Simply stated, your net promoter score tells you how many of your field service customers would recommend your company and the service you provide to others. To calculate your NPS, you simply send a 1-question survey to your customers, asking them, “How likely is it that you would recommend (fill in the name of your company, or specific service) to a friend or colleague?” Respondents grade your company (or product) on a scale of 1 to 10, where “10” indicates “extremely likely,” and “1” indicates “not at all likely.”
Based upon customer responses, you divide them into 3 groups:
1. Promoters: these are respondents who give you a score of 9 or 10, indicating they are very likely to recommend you to others;
2. Passives: these customers give you a rating of 7 or 8—they are basically satisfied, but could also abandon you for one of your competitors; and
3. Detractors: you are at risk of losing these customers, who give you a score of 6 or less—they are the ones most likely to “detract” your company, or your products, to others.
To calculate your net promoter score, subtract the percentage of “detractor” respondents from the percentage of “promoter” respondents. For example, if 50% of your customers are promoters and 15% are detractors, the calculation would be 50 – 15 = 35—your net promoter score is 35.
Obviously, it’s helpful to know your net promoter score, since it gives you a good sense of how healthy your business is. For example, 80% of your business referrals come from promoters (Net Promoter System, 2013). At the same time, detractors account for about 80% of all your negative word-of-mouth. But simply having this information won’t help you improve your business. The trick is to create effective strategies based on this information.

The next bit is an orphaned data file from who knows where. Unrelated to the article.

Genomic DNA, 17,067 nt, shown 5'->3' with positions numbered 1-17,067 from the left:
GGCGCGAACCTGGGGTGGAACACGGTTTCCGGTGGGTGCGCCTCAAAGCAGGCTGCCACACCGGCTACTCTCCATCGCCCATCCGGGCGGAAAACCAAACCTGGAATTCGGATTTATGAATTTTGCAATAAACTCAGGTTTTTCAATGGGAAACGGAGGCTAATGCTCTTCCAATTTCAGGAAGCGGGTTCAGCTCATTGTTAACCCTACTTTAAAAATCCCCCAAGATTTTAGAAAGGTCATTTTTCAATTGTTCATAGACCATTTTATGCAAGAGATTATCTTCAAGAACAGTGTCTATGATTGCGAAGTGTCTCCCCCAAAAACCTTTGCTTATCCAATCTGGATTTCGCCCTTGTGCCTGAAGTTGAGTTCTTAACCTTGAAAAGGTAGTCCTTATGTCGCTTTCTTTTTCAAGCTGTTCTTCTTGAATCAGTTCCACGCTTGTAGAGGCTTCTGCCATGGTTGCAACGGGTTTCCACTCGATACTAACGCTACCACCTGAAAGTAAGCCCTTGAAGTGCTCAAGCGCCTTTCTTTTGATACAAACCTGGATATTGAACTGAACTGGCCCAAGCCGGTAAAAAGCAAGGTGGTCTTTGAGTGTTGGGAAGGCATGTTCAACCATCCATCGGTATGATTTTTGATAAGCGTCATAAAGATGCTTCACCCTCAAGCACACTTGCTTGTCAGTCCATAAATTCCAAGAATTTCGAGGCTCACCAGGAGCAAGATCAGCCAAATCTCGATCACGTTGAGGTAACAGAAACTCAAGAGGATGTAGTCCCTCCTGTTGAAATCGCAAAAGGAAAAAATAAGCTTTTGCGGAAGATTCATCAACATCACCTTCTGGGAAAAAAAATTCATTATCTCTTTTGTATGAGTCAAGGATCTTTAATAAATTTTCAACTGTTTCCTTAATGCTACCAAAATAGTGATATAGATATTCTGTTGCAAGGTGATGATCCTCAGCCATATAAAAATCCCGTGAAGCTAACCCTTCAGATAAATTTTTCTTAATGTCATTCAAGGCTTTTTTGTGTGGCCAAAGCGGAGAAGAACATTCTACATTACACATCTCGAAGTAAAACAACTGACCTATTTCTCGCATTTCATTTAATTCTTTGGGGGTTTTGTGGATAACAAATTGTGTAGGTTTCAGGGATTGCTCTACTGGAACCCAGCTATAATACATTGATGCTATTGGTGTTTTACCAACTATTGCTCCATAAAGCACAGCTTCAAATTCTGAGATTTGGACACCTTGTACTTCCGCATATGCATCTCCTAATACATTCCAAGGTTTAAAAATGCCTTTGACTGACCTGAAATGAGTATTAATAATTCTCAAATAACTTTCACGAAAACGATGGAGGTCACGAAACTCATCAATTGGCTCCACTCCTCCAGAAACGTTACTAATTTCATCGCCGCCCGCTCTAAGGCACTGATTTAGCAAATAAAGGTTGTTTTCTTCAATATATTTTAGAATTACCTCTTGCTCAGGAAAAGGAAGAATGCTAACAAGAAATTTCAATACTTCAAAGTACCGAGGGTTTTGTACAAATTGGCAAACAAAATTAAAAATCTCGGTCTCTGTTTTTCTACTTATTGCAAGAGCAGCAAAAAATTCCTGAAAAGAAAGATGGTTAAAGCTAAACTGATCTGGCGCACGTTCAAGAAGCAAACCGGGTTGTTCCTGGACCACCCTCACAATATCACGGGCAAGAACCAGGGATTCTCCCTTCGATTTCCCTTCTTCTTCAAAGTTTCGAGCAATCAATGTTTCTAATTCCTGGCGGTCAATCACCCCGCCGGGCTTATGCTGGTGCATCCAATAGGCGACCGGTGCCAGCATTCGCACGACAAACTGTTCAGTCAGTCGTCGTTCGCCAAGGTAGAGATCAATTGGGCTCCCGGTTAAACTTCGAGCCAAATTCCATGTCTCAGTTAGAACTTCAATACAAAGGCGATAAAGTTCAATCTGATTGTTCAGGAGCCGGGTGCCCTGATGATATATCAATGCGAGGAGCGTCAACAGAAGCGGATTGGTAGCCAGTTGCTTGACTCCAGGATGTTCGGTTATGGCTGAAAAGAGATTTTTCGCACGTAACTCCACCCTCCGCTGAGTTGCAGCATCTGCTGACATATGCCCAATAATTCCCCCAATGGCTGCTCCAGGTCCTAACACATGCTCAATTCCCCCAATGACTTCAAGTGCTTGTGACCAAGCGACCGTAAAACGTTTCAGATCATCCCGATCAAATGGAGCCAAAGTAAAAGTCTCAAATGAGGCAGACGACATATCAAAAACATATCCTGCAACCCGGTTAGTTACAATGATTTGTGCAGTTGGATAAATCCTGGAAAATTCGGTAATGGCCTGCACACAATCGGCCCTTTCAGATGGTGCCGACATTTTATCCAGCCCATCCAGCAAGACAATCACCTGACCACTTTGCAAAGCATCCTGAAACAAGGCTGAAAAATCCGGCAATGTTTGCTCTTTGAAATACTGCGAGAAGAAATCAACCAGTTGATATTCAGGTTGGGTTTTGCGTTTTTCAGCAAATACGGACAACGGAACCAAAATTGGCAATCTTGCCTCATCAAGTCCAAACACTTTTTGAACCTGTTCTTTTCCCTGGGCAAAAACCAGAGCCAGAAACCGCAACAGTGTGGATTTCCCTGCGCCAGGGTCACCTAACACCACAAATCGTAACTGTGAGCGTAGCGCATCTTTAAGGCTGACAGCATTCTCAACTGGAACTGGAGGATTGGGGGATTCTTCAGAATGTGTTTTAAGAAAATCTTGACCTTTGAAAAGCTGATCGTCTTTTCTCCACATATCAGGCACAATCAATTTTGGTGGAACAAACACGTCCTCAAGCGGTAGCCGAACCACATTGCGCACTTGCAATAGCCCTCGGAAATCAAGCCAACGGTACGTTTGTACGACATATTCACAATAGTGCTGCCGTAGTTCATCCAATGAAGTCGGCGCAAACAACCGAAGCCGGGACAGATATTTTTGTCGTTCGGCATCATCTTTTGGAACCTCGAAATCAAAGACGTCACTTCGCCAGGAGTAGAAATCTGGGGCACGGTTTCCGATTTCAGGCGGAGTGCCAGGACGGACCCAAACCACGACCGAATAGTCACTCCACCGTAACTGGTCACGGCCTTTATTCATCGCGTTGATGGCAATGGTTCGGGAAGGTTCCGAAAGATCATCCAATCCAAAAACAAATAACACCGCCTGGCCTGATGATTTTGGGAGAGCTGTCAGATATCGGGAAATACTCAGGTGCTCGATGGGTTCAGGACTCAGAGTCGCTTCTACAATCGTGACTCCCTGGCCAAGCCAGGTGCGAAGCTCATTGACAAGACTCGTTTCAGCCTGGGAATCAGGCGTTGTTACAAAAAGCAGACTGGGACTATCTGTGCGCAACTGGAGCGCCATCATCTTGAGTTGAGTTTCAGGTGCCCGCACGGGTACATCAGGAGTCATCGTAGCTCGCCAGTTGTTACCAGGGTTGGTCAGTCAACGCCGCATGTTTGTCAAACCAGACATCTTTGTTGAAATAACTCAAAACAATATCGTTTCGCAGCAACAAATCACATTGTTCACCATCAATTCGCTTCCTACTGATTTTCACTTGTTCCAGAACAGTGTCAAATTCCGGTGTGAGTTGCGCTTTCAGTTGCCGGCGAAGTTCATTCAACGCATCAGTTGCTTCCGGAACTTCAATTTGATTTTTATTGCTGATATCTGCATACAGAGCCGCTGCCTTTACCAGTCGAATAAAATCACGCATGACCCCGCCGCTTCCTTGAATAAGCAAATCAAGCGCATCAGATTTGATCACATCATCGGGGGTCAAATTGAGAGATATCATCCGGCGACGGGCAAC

When you send out your survey, you can include a comments section to ask customers what they specifically like about your business or products, and how this ties into their evaluation. As you review their responses, look for common themes among both promoters and detractors. For example, if you own a repair service company, you might notice that a large percentage of detractors say that your workers are slacking on the job, or that they’re rude. Promoters, on the other hand, might say that your employees follow directions well and are responsive to their needs.
If your workers taking too much time to resolve issues is an issue among detractors, you need to create strategies to fix the problem. For example, you could implement a retraining program, spend more time reviewing customer reviews, or, if necessary, remove field service reps who are not doing their job. If you find that workers are listening to what customers want and following their directions carefully, you could find ways to acknowledge and reward their performance to ensure their continued strong performance.
To find out if the changes you’ve made are gaining traction, you can reissue your net promoter survey periodically. If the strategies you created are working, you should see an increasingly higher net promoter score, with a larger percentage of promoters, and a smaller percentage of detractors.